id: 05311894
dt: j
an: 2008e.00292
au: Inoue, Noriyuki
ti: Minimalism as a guiding principle: Linking mathematical learning to
everyday knowledge.
so: Math. Think. Learn. 10, No. 1, 36-67 (2008).
py: 2008
pu: Taylor \& Francis (Routledge), Philadelphia, PA
la: EN
cc: F80 D50
ut: undergraduate students; problem solving; word problems; student attitudes;
computation; thinking skills; context effect; data interpretation;
interviews
ci:
li: doi:10.1080/10986060701820293
ab: Summary: Studies report that students often fail to consider familiar
aspects of reality in solving mathematical word problems. This study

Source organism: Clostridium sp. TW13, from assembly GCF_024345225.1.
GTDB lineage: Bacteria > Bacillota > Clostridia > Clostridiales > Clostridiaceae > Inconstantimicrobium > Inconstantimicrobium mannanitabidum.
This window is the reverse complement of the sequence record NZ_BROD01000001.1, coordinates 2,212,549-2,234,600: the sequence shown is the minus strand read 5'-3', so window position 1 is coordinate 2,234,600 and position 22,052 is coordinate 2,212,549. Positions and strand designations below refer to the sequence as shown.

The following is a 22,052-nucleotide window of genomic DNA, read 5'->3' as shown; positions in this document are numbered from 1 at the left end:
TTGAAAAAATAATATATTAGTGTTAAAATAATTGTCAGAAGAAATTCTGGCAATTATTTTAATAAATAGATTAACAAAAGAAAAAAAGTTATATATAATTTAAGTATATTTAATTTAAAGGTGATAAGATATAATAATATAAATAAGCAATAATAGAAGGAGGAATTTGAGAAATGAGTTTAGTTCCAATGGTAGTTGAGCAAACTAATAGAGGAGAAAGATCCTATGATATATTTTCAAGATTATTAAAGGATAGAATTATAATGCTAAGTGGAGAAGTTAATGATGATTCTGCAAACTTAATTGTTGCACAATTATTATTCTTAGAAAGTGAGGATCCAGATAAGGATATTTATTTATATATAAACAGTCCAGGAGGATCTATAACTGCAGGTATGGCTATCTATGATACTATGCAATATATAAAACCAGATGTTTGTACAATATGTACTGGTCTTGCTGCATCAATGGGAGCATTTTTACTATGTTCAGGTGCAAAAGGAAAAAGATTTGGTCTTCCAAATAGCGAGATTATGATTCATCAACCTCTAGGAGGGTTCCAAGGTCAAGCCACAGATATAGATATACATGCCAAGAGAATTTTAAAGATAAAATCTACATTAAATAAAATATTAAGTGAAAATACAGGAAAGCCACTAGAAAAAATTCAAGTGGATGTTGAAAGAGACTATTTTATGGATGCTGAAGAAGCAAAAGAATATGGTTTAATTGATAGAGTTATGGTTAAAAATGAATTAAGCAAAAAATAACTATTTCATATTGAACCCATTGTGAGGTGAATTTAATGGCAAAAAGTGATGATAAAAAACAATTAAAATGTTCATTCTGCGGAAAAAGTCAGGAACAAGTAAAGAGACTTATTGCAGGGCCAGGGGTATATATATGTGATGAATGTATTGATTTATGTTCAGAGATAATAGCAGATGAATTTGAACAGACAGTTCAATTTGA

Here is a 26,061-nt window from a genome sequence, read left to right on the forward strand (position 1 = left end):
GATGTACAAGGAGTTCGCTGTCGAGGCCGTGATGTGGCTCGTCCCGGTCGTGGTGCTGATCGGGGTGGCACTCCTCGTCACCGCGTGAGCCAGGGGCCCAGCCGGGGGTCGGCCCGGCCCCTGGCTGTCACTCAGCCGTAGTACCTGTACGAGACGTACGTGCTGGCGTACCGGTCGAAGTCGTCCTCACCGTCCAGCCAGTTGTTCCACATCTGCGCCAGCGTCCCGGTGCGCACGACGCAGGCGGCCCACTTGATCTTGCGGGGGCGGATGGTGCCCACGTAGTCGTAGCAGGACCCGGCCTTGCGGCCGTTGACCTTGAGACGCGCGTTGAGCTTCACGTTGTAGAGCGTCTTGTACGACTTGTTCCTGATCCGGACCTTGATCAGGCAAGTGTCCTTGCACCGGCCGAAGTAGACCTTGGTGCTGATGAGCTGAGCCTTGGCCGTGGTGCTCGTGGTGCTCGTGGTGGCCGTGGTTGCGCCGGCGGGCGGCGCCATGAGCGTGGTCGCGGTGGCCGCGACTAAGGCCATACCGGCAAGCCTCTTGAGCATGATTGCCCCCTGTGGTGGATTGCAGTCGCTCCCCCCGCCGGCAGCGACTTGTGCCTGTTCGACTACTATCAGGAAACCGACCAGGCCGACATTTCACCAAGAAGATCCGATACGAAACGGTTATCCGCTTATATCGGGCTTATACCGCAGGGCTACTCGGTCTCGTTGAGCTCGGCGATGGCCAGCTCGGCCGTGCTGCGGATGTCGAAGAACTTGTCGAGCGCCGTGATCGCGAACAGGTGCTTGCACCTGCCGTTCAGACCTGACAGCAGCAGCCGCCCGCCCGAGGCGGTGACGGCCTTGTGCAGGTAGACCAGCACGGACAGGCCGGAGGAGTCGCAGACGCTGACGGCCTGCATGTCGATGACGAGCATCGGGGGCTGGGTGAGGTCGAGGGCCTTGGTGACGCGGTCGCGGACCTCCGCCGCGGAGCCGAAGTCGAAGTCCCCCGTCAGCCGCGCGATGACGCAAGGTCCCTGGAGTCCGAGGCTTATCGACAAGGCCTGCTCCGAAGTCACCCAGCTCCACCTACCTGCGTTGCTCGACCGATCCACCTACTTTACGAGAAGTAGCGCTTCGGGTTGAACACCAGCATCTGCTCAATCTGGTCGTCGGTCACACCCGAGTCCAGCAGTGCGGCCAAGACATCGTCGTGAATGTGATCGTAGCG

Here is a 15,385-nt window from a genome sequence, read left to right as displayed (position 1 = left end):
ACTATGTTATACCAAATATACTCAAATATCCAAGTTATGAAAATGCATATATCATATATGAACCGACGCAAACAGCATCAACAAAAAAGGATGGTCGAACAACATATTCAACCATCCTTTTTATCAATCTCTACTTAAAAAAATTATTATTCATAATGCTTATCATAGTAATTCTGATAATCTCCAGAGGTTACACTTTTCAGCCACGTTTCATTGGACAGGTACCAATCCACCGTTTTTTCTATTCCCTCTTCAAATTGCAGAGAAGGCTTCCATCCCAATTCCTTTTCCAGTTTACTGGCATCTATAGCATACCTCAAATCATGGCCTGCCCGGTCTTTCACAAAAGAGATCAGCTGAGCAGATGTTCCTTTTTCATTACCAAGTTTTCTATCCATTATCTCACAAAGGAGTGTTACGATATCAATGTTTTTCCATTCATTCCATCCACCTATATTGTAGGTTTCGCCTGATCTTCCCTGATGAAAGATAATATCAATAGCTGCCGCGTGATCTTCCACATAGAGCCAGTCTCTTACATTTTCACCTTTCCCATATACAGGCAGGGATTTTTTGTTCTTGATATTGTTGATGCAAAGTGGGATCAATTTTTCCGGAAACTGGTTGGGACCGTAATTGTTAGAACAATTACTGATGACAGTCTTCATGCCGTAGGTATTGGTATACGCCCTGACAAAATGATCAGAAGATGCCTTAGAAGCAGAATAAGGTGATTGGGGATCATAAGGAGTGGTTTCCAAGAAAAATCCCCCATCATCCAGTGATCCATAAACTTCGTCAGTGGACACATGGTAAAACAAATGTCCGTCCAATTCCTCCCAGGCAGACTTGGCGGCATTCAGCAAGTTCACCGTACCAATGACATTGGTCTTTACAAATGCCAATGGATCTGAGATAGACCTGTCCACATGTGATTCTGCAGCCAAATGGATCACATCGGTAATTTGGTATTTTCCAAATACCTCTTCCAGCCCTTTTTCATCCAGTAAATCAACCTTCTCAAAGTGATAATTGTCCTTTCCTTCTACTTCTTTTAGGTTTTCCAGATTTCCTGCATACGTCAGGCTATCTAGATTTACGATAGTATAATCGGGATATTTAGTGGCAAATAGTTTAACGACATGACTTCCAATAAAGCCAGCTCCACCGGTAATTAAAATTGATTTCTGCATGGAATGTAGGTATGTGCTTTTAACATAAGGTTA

explored how different features of mathematical problems influence the
way that undergraduate students employ realistic considerations in
mathematical problem solving. Incorporating familiar contents in the
word problems was found to have only a limited impact. Instead,
removing contextual constraints from the problem goal was found to
motivate students to validate their problem solving in terms of their
everyday experiences. Based on these findings, what determines the
authenticity and relevance of a mathematical problem seems to be
whether the problem allows students to freely reconstruct the problem
situation by making use of their imagination and everyday experiences.
In short, the basic principle seems to be "less is more"; that is,
fewer constraints in problem goals could function to help students
personally associate problem solving with their everyday experiences.
(Contains 4 figures and 8 tables.) (ERIC)
rv: